Federal Funds Flow Into Waterloo’s “Confluence”
A creek runs through it, still
Someday, it's possible that the name of Waller Creek will become Waterloo Creek, just like that, in the minds of later Austinites. The $25 million flood control tunnel that Austin voters approved in May 1998 has become the $265 million Waterloo Greenway project that has rebranded the watercourse on the east side of Downtown, where the pre-Austin settlement of Waterloo was. (The Greenway doesn't extend north of 15th Street, through the UT campus and into Hyde Park; that's still just Waller Creek.)
The combined drainage, parks, and arts project became real last summer when Waterloo Park between 12th and 15th reopened to the public after being closed for construction for just shy of 10 years (since November 2011). Now, attention is shifting to the other end of the creek, south of Fourth Street to Lady Bird Lake. This used to be just the mouth of Waller Creek, then it became the Waller Creek Delta, and now it is also "The Confluence." It is still where the tamed, nonflooding creek meets its river, and as such the federal government, and specifically the U.S. Army Corps of Engineers, can get involved. The Corps' District Commander Col. Jonathan Stover, in full dress uniform, joined U.S. Rep. Lloyd Doggett, Mayor Steve Adler, staff from the watershed and parks departments, and Waterloo Greenway CEO Jesús Aguirre on Monday inside the Fairmont, overlooking the creek as the first big rain in weeks filled it up, to celebrate $9 million in funding for Waller Creek restoration, included in the Infrastructure Investment and Jobs Act. That's the "bipartisan" infrastructure bill that none of Doggett's four GOP colleagues currently representing parts of Austin, including the Confluence, voted for.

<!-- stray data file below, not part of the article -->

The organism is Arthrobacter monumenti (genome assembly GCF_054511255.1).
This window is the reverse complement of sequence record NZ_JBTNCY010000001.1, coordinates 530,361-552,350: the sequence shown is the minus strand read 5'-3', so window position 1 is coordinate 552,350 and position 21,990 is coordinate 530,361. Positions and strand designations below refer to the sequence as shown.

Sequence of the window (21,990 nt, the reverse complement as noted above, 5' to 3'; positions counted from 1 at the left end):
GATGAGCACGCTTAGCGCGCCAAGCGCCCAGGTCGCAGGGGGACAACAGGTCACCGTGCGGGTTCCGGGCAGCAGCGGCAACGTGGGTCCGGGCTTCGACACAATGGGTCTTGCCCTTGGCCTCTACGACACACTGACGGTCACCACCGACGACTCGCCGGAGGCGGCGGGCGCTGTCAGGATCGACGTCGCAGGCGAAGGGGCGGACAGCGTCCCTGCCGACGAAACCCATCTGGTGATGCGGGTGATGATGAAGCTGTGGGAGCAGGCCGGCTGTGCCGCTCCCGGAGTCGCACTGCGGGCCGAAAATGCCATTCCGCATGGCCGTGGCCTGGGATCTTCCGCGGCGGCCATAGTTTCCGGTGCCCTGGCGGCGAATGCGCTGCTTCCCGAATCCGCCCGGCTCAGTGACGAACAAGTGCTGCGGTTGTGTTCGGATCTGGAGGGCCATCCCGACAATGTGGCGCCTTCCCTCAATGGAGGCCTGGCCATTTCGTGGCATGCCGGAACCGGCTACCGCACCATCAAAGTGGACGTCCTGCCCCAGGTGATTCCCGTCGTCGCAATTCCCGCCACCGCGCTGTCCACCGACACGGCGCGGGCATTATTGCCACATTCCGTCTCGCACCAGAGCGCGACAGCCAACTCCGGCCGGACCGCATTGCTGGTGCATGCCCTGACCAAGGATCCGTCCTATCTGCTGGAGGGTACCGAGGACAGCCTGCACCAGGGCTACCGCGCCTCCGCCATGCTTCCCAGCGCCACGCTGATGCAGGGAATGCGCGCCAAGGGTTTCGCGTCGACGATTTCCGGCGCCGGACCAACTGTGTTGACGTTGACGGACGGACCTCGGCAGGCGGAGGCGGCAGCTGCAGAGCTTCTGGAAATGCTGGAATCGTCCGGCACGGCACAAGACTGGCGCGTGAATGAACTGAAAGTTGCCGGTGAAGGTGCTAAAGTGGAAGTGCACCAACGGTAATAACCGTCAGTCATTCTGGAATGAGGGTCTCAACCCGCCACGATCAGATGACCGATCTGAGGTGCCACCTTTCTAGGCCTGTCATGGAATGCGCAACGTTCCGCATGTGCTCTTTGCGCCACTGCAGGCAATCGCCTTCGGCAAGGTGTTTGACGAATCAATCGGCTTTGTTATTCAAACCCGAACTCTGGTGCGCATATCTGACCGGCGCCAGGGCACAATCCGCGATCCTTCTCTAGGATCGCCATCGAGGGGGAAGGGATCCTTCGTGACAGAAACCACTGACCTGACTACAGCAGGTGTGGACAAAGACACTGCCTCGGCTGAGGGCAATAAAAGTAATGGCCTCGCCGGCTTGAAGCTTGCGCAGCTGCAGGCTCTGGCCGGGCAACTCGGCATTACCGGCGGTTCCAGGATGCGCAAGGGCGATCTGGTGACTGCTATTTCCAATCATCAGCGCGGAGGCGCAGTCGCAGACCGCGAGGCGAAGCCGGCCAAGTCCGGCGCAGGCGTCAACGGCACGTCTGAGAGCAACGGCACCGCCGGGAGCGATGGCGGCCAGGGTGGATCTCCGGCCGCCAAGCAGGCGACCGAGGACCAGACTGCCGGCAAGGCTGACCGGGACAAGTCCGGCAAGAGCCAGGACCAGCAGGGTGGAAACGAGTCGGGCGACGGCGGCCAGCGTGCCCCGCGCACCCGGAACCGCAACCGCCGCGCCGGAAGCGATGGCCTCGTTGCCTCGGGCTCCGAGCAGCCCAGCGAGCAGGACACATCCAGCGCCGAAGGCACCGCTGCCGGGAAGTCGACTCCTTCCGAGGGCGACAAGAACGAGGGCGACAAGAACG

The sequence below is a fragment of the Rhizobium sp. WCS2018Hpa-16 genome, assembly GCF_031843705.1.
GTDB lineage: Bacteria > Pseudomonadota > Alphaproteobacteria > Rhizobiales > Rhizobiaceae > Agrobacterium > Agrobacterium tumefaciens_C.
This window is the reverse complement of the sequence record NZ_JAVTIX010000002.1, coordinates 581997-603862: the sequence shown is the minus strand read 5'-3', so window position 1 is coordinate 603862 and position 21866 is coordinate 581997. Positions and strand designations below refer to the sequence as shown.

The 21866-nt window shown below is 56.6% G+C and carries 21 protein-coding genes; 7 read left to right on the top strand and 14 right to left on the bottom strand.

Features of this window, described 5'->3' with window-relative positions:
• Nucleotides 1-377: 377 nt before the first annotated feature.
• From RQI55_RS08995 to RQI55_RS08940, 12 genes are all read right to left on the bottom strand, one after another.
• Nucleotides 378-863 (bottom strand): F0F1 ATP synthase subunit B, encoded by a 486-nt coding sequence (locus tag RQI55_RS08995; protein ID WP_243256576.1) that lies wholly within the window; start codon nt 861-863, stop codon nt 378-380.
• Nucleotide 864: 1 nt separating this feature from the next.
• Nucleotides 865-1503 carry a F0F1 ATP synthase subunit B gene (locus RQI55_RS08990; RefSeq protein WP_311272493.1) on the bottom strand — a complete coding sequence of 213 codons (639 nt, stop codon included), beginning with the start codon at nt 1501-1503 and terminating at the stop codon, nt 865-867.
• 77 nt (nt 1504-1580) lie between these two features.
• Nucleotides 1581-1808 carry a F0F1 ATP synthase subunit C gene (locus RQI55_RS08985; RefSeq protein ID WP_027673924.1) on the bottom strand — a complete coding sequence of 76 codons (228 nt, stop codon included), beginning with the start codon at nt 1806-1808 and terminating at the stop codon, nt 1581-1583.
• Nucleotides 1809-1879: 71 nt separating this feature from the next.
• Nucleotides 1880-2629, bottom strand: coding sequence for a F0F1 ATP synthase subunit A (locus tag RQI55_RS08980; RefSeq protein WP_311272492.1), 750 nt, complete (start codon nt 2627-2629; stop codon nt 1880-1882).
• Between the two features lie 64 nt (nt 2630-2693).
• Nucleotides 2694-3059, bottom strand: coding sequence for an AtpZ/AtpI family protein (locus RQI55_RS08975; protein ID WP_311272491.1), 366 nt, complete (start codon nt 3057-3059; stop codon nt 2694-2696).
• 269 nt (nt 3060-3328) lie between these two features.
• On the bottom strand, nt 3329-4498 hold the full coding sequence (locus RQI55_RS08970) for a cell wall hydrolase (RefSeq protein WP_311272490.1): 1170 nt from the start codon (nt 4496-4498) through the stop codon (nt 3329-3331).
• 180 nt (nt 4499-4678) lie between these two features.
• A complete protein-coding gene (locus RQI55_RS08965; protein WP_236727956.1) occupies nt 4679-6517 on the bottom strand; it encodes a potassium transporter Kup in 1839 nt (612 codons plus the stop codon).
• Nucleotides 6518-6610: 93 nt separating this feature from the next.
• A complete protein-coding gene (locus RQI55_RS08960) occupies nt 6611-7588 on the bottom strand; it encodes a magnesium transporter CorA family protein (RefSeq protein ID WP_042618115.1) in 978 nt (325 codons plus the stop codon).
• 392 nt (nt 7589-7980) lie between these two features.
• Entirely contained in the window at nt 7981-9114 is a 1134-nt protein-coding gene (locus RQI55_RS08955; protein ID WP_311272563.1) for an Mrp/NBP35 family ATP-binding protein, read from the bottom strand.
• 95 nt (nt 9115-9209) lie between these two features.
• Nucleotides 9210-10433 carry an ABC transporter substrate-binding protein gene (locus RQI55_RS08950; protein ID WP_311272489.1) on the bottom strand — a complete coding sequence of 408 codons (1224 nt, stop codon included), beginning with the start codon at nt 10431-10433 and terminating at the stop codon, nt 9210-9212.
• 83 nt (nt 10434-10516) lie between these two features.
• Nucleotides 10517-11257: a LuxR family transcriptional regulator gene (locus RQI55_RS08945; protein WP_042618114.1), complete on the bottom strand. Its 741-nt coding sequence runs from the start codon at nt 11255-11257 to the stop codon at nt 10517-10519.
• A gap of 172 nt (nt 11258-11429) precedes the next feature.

This is the first federal funding for Waller Creek and Waterloo Greenway, the first IIJA funding to be spent in Austin (there may be more for Project Connect, electric vehicle charging hubs, and other things), and "the first environmental infrastructure project to ever be approved in the state of Texas," Doggett told attendees. That is, the first for the USACE's Ft. Worth District, which is used to building flood control and water supply facilities for which aesthetics have been secondary. People who follow such things know that by "Army Corps," one can describe projects like the concrete channelization of Boggy Creek through East Austin, which the Corps built in the early 1980s.
That simply won't do for what's supposed to be an urban amenity befitting a big and rich city like Austin, our equivalent to Manhattan's High Line. So instead, the Army Corps under a Democratic commander in chief will plant out about 13 acres of land that, pre-tunnel, lay in the path of high-speed Waller Creek floodwaters that both destroyed the creekbed and killed people. More than 1,500 trees and 200,000 plants, along with abundant seeding, will firm up the reconstructed creek banks from Palm Park to the lake, both the deepest and the most ecologically diverse stretch of the creek. This will also clean and cool the air around this often traffic-choked and sunbaked slice of Downtown, it is expected.
This doesn't just represent a paradigm shift for the Army Corps, but also reflects the fact that Austin tried for about a decade, starting way back in 1976, to turn this downstream leg of Waller Creek into a more hardscaped public open space and trail like what the Corps has helped to build along the San Antonio River (also in Doggett's district, for now) for nearly a century, and it got wrecked repeatedly. There's not as much new programmable public space as seen at Waterloo Park's Moody Amphitheater planned for the Confluence, whch already has big neighbors with lots of programmable space, from the Convention Center and Fairmont south past the Mexican American Cultural Center and along Rainey Street to the lake. That supply of cool Austin places to do things may also grow with new "cap-and-stitch" green spaces mounted above the to-be-lowered I-35 mainlanes, a block or two east of the Confluence.